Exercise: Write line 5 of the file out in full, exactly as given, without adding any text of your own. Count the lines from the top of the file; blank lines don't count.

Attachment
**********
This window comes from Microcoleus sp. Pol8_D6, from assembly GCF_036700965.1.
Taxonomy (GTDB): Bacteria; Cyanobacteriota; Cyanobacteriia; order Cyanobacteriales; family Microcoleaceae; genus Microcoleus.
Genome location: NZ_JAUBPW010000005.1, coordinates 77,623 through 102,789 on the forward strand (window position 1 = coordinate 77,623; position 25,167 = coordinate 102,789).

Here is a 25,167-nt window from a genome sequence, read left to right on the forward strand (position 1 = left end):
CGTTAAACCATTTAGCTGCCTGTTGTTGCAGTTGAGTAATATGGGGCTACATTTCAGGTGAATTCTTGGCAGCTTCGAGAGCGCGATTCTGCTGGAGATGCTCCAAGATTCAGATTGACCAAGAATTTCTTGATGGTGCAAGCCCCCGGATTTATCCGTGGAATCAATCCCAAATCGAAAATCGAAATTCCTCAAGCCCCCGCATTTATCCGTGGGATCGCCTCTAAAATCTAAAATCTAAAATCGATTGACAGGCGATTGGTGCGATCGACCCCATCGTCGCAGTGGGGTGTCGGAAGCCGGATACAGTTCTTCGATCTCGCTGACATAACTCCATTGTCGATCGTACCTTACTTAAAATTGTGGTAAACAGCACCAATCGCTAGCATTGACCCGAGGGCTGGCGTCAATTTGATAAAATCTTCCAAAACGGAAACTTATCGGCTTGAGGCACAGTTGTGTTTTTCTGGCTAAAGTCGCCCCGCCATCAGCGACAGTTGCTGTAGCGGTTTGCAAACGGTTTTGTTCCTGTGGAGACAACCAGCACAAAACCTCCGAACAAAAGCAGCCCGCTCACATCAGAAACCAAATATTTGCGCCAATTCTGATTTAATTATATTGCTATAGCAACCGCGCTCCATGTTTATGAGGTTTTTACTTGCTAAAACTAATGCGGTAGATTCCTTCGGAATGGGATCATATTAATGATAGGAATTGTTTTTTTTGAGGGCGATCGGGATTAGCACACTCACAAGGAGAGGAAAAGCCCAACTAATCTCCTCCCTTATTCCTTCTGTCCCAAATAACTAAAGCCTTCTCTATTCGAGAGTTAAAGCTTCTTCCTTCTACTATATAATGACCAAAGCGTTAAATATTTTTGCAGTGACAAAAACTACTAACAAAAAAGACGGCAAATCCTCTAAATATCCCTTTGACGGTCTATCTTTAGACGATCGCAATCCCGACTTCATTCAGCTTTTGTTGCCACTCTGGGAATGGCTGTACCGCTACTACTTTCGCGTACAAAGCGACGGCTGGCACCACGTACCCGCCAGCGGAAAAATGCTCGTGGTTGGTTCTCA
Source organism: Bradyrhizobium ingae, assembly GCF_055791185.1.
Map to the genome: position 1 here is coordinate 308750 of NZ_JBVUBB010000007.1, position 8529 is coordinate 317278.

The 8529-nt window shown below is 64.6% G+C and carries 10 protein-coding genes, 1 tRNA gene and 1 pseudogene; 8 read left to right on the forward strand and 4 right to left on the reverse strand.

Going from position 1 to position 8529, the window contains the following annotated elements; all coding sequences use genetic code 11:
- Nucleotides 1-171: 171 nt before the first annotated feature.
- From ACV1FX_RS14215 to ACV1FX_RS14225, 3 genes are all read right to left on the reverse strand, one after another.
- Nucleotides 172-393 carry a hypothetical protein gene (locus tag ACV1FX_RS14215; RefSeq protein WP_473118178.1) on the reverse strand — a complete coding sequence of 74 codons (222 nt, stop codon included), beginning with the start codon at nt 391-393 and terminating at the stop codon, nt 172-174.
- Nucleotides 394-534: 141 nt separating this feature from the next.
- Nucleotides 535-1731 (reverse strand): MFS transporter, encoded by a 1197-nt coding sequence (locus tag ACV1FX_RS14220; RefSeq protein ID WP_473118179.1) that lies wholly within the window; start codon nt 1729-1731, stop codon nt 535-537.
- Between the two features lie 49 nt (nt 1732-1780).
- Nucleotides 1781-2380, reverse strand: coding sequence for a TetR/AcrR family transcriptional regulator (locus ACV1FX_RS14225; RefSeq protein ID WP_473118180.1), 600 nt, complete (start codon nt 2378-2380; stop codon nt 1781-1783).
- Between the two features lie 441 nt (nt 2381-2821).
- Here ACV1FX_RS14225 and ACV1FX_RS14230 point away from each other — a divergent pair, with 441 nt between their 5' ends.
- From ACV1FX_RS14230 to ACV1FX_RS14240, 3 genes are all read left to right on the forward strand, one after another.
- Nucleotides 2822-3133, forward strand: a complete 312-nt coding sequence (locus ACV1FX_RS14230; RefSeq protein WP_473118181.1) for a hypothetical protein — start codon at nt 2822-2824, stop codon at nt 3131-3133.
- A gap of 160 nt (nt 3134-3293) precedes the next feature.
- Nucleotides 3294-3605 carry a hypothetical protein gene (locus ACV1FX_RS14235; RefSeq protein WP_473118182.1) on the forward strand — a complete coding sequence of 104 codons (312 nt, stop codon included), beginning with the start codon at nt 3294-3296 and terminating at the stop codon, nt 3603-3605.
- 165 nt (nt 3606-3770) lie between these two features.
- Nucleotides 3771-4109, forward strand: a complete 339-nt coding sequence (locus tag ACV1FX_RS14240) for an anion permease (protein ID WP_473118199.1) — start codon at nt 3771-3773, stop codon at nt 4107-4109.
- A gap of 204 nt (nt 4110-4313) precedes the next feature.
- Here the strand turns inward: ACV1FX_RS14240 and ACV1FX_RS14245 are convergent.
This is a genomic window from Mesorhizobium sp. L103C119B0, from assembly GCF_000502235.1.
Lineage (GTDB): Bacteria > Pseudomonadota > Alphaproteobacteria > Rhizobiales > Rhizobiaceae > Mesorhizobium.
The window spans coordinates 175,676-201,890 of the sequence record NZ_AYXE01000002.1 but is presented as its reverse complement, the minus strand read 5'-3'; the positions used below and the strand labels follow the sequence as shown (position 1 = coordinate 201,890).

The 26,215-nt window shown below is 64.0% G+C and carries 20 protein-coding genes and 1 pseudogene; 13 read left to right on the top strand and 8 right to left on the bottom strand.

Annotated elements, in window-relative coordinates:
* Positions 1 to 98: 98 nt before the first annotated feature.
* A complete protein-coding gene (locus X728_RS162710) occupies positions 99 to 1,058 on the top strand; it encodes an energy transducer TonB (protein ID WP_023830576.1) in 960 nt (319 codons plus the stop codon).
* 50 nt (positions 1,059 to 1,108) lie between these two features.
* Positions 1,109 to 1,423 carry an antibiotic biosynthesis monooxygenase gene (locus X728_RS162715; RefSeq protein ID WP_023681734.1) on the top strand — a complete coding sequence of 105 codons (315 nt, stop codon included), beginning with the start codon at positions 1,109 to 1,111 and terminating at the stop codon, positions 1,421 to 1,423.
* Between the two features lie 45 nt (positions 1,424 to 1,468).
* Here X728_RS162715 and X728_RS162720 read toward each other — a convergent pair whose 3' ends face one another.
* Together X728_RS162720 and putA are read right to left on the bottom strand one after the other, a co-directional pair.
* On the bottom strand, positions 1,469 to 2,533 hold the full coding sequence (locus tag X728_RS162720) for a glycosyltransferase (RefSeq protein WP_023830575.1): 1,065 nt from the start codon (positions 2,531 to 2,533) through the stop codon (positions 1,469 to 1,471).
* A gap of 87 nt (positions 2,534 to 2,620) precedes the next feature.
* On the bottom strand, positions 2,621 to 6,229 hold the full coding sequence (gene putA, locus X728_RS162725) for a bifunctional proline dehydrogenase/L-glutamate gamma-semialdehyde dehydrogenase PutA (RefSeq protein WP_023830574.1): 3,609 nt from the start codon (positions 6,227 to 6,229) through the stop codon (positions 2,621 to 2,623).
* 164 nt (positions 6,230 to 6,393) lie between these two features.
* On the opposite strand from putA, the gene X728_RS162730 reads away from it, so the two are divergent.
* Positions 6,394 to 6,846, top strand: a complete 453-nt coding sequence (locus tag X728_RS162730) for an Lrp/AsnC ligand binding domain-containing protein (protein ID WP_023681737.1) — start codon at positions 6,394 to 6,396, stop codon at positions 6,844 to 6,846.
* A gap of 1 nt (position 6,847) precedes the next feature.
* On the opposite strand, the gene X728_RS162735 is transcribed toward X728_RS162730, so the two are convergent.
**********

CGTTAAACCATTTAGCTGCCTGTTGTTGCAGTTGAGTAATATGGGGCTACATTTCAGGTGAATTCTTGGCAGCTTCGAGAGCGCGATTCTGCTGGAGATGCTCCAAGATTCAGATTGACCAAGAATTTCTTGATGGTGCAAGCCCCCGGATTTATCCGTGGAATCAATCCCAAATCGAAAATCGAAATTCCTCAAGCCCCCGCATTTATCCGTGGGATCGCCTCTAAAATCTAAAATCTAAAATCGATTGACAGGCGATTGGTGCGATCGACCCCATCGTCGCAGTGGGGTGTCGGAAGCCGGATACAGTTCTTCGATCTCGCTGACATAACTCCATTGTCGATCGTACCTTACTTAAAATTGTGGTAAACAGCACCAATCGCTAGCATTGACCCGAGGGCTGGCGTCAATTTGATAAAATCTTCCAAAACGGAAACTTATCGGCTTGAGGCACAGTTGTGTTTTTCTGGCTAAAGTCGCCCCGCCATCAGCGACAGTTGCTGTAGCGGTTTGCAAACGGTTTTGTTCCTGTGGAGACAACCAGCACAAAACCTCCGAACAAAAGCAGCCCGCTCACATCAGAAACCAAATATTTGCGCCAATTCTGATTTAATTATATTGCTATAGCAACCGCGCTCCATGTTTATGAGGTTTTTACTTGCTAAAACTAATGCGGTAGATTCCTTCGGAATGGGATCATATTAATGATAGGAATTGTTTTTTTTGAGGGCGATCGGGATTAGCACACTCACAAGGAGAGGAAAAGCCCAACTAATCTCCTCCCTTATTCCTTCTGTCCCAAATAACTAAAGCCTTCTCTATTCGAGAGTTAAAGCTTCTTCCTTCTACTATATAATGACCAAAGCGTTAAATATTTTTGCAGTGACAAAAACTACTAACAAAAAAGACGGCAAATCCTCTAAATATCCCTTTGACGGTCTATCTTTAGACGATCGCAATCCCGACTTCATTCAGCTTTTGTTGCCACTCTGGGAATGGCTGTACCGCTACTACTTTCGCGTACAAAGCGACGGCTGGCACCACGTACCCGCCAGCGGAAAAATGCTCGTGGTTGGTTCTCA